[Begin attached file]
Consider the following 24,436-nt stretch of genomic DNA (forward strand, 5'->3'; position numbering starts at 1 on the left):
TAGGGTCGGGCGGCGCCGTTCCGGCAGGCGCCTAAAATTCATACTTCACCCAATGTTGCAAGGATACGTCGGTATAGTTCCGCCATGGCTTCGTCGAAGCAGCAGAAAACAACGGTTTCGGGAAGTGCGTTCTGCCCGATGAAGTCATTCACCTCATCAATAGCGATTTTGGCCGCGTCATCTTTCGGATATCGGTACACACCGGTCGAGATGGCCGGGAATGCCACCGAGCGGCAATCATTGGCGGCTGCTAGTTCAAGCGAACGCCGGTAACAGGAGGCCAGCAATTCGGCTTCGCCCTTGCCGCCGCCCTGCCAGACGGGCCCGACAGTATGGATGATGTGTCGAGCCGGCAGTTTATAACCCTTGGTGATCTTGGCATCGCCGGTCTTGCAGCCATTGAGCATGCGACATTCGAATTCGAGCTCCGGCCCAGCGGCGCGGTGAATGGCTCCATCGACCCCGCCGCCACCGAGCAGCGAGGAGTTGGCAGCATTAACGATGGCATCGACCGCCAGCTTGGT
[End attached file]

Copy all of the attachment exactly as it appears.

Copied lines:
Consider the following 24,436-nt stretch of genomic DNA (forward strand, 5'->3'; position numbering starts at 1 on the left):
TAGGGTCGGGCGGCGCCGTTCCGGCAGGCGCCTAAAATTCATACTTCACCCAATGTTGCAAGGATACGTCGGTATAGTTCCGCCATGGCTTCGTCGAAGCAGCAGAAAACAACGGTTTCGGGAAGTGCGTTCTGCCCGATGAAGTCATTCACCTCATCAATAGCGATTTTGGCCGCGTCATCTTTCGGATATCGGTACACACCGGTCGAGATGGCCGGGAATGCCACCGAGCGGCAATCATTGGCGGCTGCTAGTTCAAGCGAACGCCGGTAACAGGAGGCCAGCAATTCGGCTTCGCCCTTGCCGCCGCCCTGCCAGACGGGCCCGACAGTATGGATGATGTGTCGAGCCGGCAGTTTATAACCCTTGGTGATCTTGGCATCGCCGGTCTTGCAGCCATTGAGCATGCGACATTCGAATTCGAGCTCCGGCCCAGCGGCGCGGTGAATGGCTCCATCGACCCCGCCGCCACCGAGCAGCGAGGAGTTGGCAGCATTAACGATGGCATCGACCGCCAGCTTGGT